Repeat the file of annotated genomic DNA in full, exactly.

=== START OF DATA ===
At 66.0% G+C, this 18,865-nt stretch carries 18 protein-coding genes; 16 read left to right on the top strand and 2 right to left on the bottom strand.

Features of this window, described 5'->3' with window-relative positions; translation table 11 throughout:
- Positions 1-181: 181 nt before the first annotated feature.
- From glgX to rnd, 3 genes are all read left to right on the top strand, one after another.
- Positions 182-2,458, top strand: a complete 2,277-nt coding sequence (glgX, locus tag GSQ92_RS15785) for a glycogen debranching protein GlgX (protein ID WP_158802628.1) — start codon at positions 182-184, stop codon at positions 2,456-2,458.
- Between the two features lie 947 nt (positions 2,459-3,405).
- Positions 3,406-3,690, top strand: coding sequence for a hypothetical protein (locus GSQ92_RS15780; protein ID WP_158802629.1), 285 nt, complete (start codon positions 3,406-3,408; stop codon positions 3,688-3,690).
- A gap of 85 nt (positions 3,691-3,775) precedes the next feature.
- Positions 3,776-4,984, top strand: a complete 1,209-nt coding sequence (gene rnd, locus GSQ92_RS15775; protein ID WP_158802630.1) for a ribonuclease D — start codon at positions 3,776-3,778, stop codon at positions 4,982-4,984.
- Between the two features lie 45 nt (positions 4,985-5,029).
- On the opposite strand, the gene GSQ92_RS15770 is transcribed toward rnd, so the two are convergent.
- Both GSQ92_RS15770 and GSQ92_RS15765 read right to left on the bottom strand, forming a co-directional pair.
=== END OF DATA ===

At 66.0% G+C, this 18,865-nt stretch carries 18 protein-coding genes; 16 read left to right on the top strand and 2 right to left on the bottom strand.

Features of this window, described 5'->3' with window-relative positions; translation table 11 throughout:
- Positions 1-181: 181 nt before the first annotated feature.
- From glgX to rnd, 3 genes are all read left to right on the top strand, one after another.
- Positions 182-2,458, top strand: a complete 2,277-nt coding sequence (glgX, locus tag GSQ92_RS15785) for a glycogen debranching protein GlgX (protein ID WP_158802628.1) — start codon at positions 182-184, stop codon at positions 2,456-2,458.
- Between the two features lie 947 nt (positions 2,459-3,405).
- Positions 3,406-3,690, top strand: coding sequence for a hypothetical protein (locus GSQ92_RS15780; protein ID WP_158802629.1), 285 nt, complete (start codon positions 3,406-3,408; stop codon positions 3,688-3,690).
- A gap of 85 nt (positions 3,691-3,775) precedes the next feature.
- Positions 3,776-4,984, top strand: a complete 1,209-nt coding sequence (gene rnd, locus GSQ92_RS15775; protein ID WP_158802630.1) for a ribonuclease D — start codon at positions 3,776-3,778, stop codon at positions 4,982-4,984.
- Between the two features lie 45 nt (positions 4,985-5,029).
- On the opposite strand, the gene GSQ92_RS15770 is transcribed toward rnd, so the two are convergent.
- Both GSQ92_RS15770 and GSQ92_RS15765 read right to left on the bottom strand, forming a co-directional pair.